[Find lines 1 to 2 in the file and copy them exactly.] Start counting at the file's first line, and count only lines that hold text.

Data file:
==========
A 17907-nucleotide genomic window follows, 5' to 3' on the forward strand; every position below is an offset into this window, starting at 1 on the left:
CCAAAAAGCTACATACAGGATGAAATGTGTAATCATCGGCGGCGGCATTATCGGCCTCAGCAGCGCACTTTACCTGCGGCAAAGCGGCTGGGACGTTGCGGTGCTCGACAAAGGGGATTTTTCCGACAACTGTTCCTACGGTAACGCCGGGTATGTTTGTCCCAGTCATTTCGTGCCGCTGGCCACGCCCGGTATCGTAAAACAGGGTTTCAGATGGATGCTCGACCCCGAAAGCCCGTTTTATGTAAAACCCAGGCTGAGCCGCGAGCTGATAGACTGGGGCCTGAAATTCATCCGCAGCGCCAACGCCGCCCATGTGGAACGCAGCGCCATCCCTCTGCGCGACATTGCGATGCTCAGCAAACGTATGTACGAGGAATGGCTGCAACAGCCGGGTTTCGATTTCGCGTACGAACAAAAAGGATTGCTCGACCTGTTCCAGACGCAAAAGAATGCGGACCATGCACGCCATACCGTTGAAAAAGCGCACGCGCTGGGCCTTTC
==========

A 17907-nucleotide genomic window follows, 5' to 3' on the forward strand; every position below is an offset into this window, starting at 1 on the left:
CCAAAAAGCTACATACAGGATGAAATGTGTAATCATCGGCGGCGGCATTATCGGCCTCAGCAGCGCACTTTACCTGCGGCAAAGCGGCTGGGACGTTGCGGTGCTCGACAAAGGGGATTTTTCCGACAACTGTTCCTACGGTAACGCCGGGTATGTTTGTCCCAGTCATTTCGTGCCGCTGGCCACGCCCGGTATCGTAAAACAGGGTTTCAGATGGATGCTCGACCCCGAAAGCCCGTTTTATGTAAAACCCAGGCTGAGCCGCGAGCTGATAGACTGGGGCCTGAAATTCATCCGCAGCGCCAACGCCGCCCATGTGGAACGCAGCGCCATCCCTCTGCGCGACATTGCGATGCTCAGCAAACGTATGTACGAGGAATGGCTGCAACAGCCGGGTTTCGATTTCGCGTACGAACAAAAAGGATTGCTCGACCTGTTCCAGACGCAAAAGAATGCGGACCATGCACGCCATACCGTTGAAAAAGCGCACGCGCTGGGCCTTTC